Tag Archives: 2009 election

South Kitsap School District: An Unfortunate Series of Events

South Kitsap School District will pay an estimated $70,000 for the Aug. 18 primary election, even though one of the candidates in the three-way race for school board is ineligible.
Gail F. Porter moved out of district 3 after filing to run against incumbent Naomi Polen and former school board member Chris Lemke. By the time she informed the Kitsap County auditor’s office of her new address, the June 11 deadline to withdraw from the race had passed.
Porter said she knew she was moving at the time she filed but was unaware that her new home would be outside district 3 boundaries. Porter said her new home is not far from her old residence, so it didn’t occur to her that she would be ineligible. When she realized she had moved out of district, she asked to withdraw but was told she could not, she said.
According to Kitsap County elections manager Dolores Gilmore, candidates are not allowed to withdraw after June 11 because ballots must be printed early enough to allow for timely distribution prior to the primary, Gilmore said.

And as luck (or lack thereof) would have it, South Kitsap will bear a large portion of the total cost of the primary election, even though it is sharing the cost with other Kitsap jurisdictions, said Gilmore, who estimates the total cost of the primary at about $290,000.
South Kitsap, with 39,199 registered voters out of 119,000 total in this election, is one of the largest jurisdictions besides Central Kitsap School District, so it bears a proportionate part of the cost.
Furthermore, South Kitsap voters will only be voting on one race, unlike Bremerton, Poulsbo and Bainbridge residents, who will vote for both school board members and city council members. Those cities and school districts will share the cost of the elections within their respective boundaries where they overlap.
Porter, an Army veteran, said she would never have filed had she known what she knows now. “I totally get it,” she said. “You’ve got rules you’ve got to follow.

School Board President Patty Henderson said the district can ill afford  the $70,000 for a redundant election. “I’m sure all this (state laws) was put in place for good reason,” she said. “But unfortunately, there are unintended scenarios.”

Porter’s name will be on the primary, but not the general election ballot. If, by some chance, Porter were to win the general election, state law says the board (presumably with Polen stepping down if she were still in the race) would appoint to the position.

And for anyone keeping track, Henderson herself moved out of the district to which she was originally elected. Under state law, she was able to serve out the remainder of her term. Henderson, now into the third year of her second term, ran again and won in the district to which she had moved.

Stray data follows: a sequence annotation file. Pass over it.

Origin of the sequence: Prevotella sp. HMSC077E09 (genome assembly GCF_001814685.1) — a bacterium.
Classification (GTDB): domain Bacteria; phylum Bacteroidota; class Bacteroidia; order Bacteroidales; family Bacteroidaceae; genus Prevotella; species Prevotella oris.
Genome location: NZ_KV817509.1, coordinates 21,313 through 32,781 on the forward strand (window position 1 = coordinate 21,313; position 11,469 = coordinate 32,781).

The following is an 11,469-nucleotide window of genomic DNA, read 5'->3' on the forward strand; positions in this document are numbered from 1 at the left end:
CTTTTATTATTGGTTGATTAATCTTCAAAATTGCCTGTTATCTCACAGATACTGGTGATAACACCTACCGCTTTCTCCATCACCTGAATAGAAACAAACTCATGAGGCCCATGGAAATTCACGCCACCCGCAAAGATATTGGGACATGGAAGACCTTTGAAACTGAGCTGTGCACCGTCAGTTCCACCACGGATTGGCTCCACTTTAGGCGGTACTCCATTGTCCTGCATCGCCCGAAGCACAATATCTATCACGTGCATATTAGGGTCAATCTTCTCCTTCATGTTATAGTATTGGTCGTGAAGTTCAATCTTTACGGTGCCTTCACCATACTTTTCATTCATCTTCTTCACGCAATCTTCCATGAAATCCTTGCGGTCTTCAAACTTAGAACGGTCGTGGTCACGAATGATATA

The difference between Henderson’s situation and Porter’s is that Henderson already held the office (see RCW’s below). If you’re curious, you can see all the board policies and the laws to which they relate by going to the school district’s Web site and looking under “Our District,” then “School Board,” then “Board Policies.”

Residency.

Notwithstanding RCW 42.12.010(4), a school director elected from a director district may continue to serve as a director from the district even though the director no longer resides in the director district, but continues to reside in the school district, under the following conditions:

(1) If, as a result of redrawing the director district boundaries, the director no longer resides in the director district, the director shall retain his or her position for the remainder of his or her term of office; and

(2) If, as a result of the director changing his or her place of residence the director no longer resides in the director district, the director shall retain his or her position until a successor is elected and assumes office as follows: (a) If the change in residency occurs after the opening of the regular filing period provided under *RCW 29.15.020, in the year two years after the director was elected to office, the director shall remain in office for the remainder of his or her term of office; or (b) if the change in residency occurs prior to the opening of the regular filing period provided under *RCW 29.15.020, in the year two years after the director was elected to office, the director shall remain in office until a successor assumes office who has been elected to serve the remainder of the unexpired term of office at the school district general election held in that year.